Table 1.

Illustration of a confusion matrix for MODIS snow covered area retrievals relative to the field measurements.

Illustration of a confusion matrix for MODIS snow covered area retrievals relative to the field measurements.
Illustration of a confusion matrix for MODIS snow covered area retrievals relative to the field measurements.

Dong and Peters-Lidard (2010) used the binary part of the MOD10A1 product (snow covered equals 1 or snow-free equals 0) in their study. To match this use, the MODIS C6 FSC (varying from full snow coverage equals 1.0 to snow-free equals 0.0) and in situ–measured SWE are transformed into a binary snow cover product (FSC = 0 and SWE = 0 for snow-free land or FSC > 0 and SWE > 0 for snow cover). While this is not a proper evaluation of the fractional snow cover and snow water equivalent, it serves as a means of achieving the important match with the MODIS C5 binary estimates. We consider only clear sky days at the study sites, and MODIS snow cover results are compared to data from SNOTEL and the USHCN. Comparison of MODIS C5 binary and C6 FSC monthly climatologies is made for three states: California, Nevada, and Colorado, for each month over 2000–05 (Fig. 2).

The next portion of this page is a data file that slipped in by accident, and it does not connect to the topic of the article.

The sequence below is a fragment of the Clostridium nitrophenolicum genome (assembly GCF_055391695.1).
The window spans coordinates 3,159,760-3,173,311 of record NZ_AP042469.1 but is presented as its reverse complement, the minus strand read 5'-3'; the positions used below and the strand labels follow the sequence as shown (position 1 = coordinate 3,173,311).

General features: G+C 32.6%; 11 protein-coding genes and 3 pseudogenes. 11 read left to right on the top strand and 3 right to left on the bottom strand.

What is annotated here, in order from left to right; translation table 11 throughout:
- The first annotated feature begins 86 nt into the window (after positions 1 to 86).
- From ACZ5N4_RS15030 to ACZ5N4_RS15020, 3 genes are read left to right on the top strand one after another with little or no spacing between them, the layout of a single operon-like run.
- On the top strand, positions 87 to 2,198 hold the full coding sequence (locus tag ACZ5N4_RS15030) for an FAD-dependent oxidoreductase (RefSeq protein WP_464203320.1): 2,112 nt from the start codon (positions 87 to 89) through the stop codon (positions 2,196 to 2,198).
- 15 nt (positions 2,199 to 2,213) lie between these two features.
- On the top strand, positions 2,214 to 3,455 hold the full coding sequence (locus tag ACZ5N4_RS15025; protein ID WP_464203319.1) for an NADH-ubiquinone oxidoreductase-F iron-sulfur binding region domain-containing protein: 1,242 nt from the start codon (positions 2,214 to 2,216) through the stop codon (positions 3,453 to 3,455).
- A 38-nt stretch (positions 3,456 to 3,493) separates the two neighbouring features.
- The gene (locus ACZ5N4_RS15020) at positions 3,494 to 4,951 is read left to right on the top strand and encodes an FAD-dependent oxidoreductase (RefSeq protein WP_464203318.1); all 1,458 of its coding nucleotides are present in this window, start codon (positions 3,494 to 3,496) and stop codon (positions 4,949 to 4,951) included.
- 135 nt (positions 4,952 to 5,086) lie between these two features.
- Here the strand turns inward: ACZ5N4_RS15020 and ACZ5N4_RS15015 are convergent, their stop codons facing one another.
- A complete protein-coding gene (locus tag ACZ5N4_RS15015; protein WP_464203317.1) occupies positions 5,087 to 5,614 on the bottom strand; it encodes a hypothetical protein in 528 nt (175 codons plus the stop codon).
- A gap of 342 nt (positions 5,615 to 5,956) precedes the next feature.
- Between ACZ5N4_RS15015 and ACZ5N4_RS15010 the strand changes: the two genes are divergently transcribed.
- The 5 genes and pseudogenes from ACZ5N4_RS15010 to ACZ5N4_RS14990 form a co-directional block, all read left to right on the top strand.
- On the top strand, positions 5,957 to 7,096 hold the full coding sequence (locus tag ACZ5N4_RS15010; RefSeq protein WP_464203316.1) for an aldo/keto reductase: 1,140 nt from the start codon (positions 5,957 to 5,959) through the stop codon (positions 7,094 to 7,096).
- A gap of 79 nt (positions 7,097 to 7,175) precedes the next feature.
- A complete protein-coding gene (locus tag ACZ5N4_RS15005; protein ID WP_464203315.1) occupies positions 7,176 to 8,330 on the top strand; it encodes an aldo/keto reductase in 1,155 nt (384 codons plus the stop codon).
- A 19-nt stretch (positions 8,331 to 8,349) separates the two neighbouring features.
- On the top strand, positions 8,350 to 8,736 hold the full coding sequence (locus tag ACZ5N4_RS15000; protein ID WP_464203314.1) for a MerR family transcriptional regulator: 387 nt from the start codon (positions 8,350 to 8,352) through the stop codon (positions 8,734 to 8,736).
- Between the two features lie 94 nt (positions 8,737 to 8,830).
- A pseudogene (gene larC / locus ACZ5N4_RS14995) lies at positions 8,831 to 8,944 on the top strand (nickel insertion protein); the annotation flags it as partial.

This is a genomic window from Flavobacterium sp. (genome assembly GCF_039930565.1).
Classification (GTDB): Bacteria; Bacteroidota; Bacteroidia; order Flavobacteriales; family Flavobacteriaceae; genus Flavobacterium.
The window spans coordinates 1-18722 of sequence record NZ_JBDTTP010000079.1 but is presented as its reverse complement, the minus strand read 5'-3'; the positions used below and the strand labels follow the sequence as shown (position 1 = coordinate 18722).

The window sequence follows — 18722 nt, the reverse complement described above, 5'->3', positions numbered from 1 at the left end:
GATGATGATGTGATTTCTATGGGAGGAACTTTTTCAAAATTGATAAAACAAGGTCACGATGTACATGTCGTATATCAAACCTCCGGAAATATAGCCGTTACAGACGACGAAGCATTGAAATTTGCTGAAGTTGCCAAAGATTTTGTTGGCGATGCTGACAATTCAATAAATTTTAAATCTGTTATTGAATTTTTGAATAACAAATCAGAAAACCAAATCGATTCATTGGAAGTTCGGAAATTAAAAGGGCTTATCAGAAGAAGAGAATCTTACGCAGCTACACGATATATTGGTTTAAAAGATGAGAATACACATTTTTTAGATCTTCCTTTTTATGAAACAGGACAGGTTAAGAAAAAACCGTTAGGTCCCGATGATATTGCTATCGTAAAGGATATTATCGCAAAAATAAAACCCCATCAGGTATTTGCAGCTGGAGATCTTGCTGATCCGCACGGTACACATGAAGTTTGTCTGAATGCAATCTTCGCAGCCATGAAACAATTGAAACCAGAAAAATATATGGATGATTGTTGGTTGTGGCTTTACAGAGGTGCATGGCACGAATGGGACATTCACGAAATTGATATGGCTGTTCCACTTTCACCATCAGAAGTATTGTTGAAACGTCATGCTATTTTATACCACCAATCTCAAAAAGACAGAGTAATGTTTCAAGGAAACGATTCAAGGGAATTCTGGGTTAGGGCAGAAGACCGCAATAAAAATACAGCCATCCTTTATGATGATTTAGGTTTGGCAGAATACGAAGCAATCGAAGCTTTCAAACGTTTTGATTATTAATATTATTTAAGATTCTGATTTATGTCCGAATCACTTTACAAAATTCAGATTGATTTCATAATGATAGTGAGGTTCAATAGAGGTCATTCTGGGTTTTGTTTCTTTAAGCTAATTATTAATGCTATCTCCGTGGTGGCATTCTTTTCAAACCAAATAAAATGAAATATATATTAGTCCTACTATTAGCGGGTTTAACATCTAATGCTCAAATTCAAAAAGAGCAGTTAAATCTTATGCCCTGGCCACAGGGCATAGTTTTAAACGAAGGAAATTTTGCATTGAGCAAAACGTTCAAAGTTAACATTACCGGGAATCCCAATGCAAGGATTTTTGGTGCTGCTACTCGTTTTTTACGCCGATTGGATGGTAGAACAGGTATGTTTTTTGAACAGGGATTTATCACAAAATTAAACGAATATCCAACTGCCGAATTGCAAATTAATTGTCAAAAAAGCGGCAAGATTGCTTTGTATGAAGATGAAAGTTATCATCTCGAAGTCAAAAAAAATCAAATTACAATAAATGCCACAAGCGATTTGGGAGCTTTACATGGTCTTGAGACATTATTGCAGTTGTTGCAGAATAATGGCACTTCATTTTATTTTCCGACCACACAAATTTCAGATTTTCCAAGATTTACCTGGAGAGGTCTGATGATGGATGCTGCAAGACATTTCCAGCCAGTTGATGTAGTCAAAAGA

Fig. 2.

Comparison of (top) POD and (bottom) FAR for MODIS C5 (black bars) binary (from Dong and Peters-Lidard 2010) and C6 (gray bars) FSC results, 2000–05. The three selected states are (left) California, (middle) Nevada, and (right) Colorado. MODIS snow cover results are compared to data from SNOTEL and the USHCN daily temperature, precipitation, and snow data.

Fig. 2.

Comparison of (top) POD and (bottom) FAR for MODIS C5 (black bars) binary (from Dong and Peters-Lidard 2010) and C6 (gray bars) FSC results, 2000–05. The three selected states are (left) California, (middle) Nevada, and (right) Colorado. MODIS snow cover results are compared to data from SNOTEL and the USHCN daily temperature, precipitation, and snow data.